The underlying changes in biological processes that are associated with reported changes in mental and physical health in response to meditation have not been systematically explored. We performed a randomized, controlled study on the effects on brain and immune function of a well-known and widely used 8-week clinical training program in mindfulness meditation applied in a work environment with healthy employees.
We measured brain electrical activity before and immediately after, and then 4 months after an 8-week training program in mindfulness meditation. Twenty-five subjects were tested in the meditation group. A wait-list control group (N = 16) was tested at the same points in time as the meditators. At the end of the 8-week period, subjects in both groups were vaccinated with influenza vaccine.
We report for the first time significant increases in left-sided anterior activation, a pattern previously associated with positive affect, in the meditators compared with the nonmeditators. We also found significant increases in antibody titers to influenza vaccine among subjects in the meditation compared with those in the wait-list control group. Finally, the magnitude of increase in left-sided activation predicted the magnitude of antibody titer rise to the vaccine.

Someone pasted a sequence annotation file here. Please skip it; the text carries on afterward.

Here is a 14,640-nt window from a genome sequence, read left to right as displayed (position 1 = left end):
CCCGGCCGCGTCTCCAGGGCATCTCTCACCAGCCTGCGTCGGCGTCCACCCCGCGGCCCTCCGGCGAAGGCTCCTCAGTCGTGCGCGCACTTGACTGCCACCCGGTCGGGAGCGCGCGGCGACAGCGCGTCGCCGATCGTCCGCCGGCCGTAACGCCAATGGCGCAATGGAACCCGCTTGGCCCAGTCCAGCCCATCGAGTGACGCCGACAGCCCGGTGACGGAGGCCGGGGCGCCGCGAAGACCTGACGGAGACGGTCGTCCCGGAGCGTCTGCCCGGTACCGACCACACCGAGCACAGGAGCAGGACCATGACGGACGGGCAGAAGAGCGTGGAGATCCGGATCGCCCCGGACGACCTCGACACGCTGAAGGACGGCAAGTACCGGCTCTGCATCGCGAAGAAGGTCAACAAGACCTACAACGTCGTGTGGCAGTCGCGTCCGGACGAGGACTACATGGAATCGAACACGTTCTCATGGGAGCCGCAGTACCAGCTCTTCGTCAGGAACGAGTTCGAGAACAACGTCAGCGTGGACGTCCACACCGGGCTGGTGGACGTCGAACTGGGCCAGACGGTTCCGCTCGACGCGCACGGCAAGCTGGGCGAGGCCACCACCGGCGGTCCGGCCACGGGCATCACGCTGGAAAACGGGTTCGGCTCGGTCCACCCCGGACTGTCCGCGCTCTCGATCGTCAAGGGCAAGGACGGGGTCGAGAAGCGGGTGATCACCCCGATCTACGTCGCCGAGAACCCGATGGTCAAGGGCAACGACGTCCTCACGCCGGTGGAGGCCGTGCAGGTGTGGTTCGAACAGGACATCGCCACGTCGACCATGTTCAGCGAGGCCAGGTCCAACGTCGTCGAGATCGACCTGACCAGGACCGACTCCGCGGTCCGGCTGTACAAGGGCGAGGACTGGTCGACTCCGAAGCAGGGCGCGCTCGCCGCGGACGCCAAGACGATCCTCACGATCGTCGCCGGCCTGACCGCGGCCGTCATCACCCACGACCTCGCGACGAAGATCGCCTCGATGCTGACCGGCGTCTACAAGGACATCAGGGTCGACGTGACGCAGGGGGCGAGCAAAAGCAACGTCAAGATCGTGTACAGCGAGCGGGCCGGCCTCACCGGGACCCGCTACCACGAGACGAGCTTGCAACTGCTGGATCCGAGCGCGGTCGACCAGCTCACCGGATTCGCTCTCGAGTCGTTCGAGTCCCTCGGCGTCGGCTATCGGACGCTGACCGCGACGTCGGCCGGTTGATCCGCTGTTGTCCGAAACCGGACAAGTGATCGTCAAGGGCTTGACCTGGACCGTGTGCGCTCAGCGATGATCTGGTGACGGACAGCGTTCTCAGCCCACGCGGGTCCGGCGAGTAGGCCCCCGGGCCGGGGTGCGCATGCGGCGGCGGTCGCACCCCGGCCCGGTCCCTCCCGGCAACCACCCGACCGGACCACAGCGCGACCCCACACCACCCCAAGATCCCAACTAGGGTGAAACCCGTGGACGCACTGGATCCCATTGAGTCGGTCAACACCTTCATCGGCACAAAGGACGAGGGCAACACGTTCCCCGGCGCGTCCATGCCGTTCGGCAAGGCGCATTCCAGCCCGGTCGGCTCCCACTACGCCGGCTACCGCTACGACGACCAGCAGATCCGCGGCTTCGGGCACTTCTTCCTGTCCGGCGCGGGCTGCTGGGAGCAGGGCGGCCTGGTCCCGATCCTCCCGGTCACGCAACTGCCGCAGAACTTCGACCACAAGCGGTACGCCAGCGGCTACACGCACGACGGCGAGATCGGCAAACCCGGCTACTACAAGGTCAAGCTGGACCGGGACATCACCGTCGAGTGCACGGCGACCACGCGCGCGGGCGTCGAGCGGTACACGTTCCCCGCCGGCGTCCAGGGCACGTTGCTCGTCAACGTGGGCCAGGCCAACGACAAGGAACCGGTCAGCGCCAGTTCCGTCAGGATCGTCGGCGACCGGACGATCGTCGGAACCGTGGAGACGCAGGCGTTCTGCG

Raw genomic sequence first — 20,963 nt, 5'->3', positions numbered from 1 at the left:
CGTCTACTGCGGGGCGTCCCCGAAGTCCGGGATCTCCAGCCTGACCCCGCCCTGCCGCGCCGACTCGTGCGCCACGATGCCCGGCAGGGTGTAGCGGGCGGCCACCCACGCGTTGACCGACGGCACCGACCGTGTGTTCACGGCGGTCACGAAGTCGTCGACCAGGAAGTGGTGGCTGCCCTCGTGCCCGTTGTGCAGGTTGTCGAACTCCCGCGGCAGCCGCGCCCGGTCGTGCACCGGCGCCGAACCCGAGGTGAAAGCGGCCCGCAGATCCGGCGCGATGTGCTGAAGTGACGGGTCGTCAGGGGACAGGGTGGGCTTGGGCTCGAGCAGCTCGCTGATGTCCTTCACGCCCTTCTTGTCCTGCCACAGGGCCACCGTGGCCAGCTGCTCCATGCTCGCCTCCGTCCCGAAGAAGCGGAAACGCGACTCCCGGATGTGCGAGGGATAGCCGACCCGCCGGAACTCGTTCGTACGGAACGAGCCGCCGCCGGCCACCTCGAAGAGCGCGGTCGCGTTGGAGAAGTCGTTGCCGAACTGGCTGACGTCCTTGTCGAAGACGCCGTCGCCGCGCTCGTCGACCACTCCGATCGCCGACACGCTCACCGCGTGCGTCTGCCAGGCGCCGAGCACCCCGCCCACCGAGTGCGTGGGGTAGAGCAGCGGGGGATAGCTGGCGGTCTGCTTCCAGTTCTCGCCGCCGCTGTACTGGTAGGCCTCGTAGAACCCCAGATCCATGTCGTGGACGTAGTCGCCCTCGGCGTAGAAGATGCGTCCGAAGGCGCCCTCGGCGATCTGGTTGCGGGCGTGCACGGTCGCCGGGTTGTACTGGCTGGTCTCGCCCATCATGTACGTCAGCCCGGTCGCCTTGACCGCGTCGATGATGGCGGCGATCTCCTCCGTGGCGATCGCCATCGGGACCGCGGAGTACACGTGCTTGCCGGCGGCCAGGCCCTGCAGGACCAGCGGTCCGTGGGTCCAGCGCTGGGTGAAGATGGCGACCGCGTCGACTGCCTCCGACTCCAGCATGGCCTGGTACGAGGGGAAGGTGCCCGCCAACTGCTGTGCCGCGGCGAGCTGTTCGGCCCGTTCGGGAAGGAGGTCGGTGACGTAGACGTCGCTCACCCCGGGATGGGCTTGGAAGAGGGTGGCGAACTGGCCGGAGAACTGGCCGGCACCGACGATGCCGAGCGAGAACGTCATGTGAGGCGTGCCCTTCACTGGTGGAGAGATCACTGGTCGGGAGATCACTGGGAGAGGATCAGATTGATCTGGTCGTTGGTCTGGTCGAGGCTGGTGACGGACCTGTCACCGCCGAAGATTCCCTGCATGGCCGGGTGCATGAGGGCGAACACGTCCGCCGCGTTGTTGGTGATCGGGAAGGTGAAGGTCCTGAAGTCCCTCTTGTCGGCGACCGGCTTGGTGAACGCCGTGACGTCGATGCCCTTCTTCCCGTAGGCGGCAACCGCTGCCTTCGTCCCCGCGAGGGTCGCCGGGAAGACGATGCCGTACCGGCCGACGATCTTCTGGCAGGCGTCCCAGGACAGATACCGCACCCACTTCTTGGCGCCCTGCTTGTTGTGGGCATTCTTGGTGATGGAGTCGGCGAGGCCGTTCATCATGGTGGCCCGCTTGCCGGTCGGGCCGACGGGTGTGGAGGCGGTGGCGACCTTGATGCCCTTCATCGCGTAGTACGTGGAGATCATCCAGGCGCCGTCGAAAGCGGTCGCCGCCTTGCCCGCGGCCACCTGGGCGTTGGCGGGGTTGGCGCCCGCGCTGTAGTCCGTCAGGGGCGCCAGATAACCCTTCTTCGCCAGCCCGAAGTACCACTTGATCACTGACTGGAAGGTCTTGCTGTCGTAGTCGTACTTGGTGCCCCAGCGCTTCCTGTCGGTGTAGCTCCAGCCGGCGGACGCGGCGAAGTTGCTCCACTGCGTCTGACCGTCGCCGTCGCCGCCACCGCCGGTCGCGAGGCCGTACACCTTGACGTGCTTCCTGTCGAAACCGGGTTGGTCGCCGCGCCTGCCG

These findings demonstrate that a short program in mindfulness meditation produces demonstrable effects on brain and immune function. These findings suggest that meditation may change brain and immune function in positive ways and underscore the need for additional research.
From Laboratory for Affective Neuroscience (R.J.D., J.S., M.R.), Department of Psychology, University of Wisconsin, Madison, Wisconsin; Stress Reduction Clinic, Division of Preventive and Behavioral Medicine (J.K.-Z., S.F.S., F.U.), Department of Medicine, University of Massachusetts Medical School, Worcester, Massachusetts; Departments of Medicine and Microbiology (D.M.), University of Wisconsin Medical School; Department of the History of Science (A.H.), Harvard University, Cambridge, Massachusetts; Departments of Preventive Cardiology and Sports Medicine (K.B.), University of Wisconsin-Madison Hospitals and Clinics Center for Mindfulness, Madison, Wisconsin; and Department of Oral Biology (J.F.S.), College of Dentistry, Ohio State University, Columbus, Ohio.
Address reprint requests to: Richard J. Davidson, PhD, Laboratory for Affective Neuroscience, University of Wisconsin, 1202 W. Johnson St., Madison, WI 53706. Email: firstname.lastname@example.org
Received for publication April 4, 2002; revision received December 27, 2002.
The authors thank the John D. and Catherine T. MacArthur Foundation's Research Network on Mind-Body interaction, The Fetzer Institute, and National Institutes for Mental Health (Grant P50 MH61083), and Anne Skillings for technical support during the intervention phase of the study.